Chase Manhattan Corp. said it plans to add 1,100 back-office jobs at its Tampa operations facility.

A handful of the new jobs would be in the auto finance and technology units, but the bulk are slated for credit card customer service and collections, said Chase spokesman Kenneth Herz in New York.

The nation's largest banking company, with $352 billion of assets, said it has also planned $18 million in renovations at the Tampa site to accommodate the added employees.

The New York-based bank said the new hires, which amount to a 20% addition to its credit card work force, would handle projected growth in a $26 billion portfolio.

"This is a major expansion for us. We've got a long-term commitment to the (card) business," said Mr. Herz.

The hiring would begin in the fall and continue over the next three years, Mr. Herz said.

Since it combined its card operations with Chemical Banking Corp.'s last year, Chase has boosted receivables by more than 10%. Revenues jumped from $466 million to $526 million over the last six months. In the second quarter, credit card revenues rose by 13% as average managed receivables increased by $2.2 billion.

But credit quality has wavered. Second-quarter net income from credit card operations was $39 million, a decline of 51% from the 1996 quarter. Net chargeoffs were $383 million, about 6% of average managed receivables. That compared with $279 million, or 4.78% of average managed receivables, in the same period of 1996.

Analysts said Chase's growth plan underscores how committed the company is to a sometimes volatile business. Moreover, the job additions combined with a planned $25 million investment this year in card-related technologies further mark Chase-currently the third-largest card issuer-as one of the more aggressive in the field.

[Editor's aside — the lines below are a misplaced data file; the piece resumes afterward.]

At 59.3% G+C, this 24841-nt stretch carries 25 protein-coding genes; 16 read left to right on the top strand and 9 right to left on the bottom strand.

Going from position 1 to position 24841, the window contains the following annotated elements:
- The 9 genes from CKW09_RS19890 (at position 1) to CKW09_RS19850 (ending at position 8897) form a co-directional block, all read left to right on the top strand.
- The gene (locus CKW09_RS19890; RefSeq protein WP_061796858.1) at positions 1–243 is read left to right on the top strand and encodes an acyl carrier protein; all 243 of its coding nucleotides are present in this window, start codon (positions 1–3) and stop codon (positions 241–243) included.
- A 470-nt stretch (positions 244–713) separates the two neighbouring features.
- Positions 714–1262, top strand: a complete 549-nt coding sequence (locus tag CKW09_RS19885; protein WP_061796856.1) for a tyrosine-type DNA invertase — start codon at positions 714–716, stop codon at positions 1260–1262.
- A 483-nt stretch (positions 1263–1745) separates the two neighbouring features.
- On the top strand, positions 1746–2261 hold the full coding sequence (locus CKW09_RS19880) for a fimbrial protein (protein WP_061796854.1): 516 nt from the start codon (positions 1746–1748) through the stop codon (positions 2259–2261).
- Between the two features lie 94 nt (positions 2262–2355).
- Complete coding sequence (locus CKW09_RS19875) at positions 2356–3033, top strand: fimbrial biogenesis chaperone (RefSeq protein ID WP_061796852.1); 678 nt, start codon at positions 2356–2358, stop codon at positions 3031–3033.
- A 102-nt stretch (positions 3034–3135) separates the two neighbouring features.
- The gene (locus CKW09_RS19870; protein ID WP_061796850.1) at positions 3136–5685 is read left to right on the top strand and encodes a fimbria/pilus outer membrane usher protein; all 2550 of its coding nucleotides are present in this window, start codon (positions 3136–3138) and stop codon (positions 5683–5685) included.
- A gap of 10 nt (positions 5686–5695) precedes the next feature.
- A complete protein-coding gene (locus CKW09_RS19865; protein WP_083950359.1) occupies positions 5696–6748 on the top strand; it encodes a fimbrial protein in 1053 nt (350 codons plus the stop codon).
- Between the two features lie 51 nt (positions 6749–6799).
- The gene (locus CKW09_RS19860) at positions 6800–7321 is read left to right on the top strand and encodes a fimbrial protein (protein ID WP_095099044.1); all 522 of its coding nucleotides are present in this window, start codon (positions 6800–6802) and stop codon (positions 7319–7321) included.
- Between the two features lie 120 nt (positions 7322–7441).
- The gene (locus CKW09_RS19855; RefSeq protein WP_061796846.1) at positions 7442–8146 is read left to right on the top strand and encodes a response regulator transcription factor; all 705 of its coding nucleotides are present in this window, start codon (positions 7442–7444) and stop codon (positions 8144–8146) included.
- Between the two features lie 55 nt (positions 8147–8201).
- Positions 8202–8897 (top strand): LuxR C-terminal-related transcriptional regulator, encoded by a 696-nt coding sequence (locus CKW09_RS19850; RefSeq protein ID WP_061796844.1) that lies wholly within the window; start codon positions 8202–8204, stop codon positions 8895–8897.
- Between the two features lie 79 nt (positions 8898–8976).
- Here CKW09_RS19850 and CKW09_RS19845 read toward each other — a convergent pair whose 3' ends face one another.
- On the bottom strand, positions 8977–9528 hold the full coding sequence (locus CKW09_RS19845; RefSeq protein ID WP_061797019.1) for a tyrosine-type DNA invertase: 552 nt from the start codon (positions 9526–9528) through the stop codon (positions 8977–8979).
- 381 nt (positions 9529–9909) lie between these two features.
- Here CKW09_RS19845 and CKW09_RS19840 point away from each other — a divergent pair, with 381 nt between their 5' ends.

"They're trying to build up the credit card business. They feel that credit quality is starting to improve," said Ronald Mandle, an analyst with Sanford C. Bernstein.

One of Chase's recent successes is the cobranded card it launched last October with Wal-Mart Stores Inc. They have signed more than 1.5 million cardholders whose receivables account for about 5% of the total portfolio.

But card-loan growth is "across the board," said Mr. Herz. Chase is the No. 1 issuer of cobranded gasoline cards, for example. Its Shell Oil cobranded card, inherited from Chemical, represents more than $4.5 billion in loans and more than three million accounts.

Chase's decision to expand in Tampa was due partly to the lure of more than $7 million in economic incentives. A state program offered the bank $5 million to create the new jobs. Another $2.6 million in road improvements around Chase's Tampa complex was also part of the deal.

Chase operates other card processing centers in Tempe, Ariz., Wilmington, Del., and Hicksville, N.Y.

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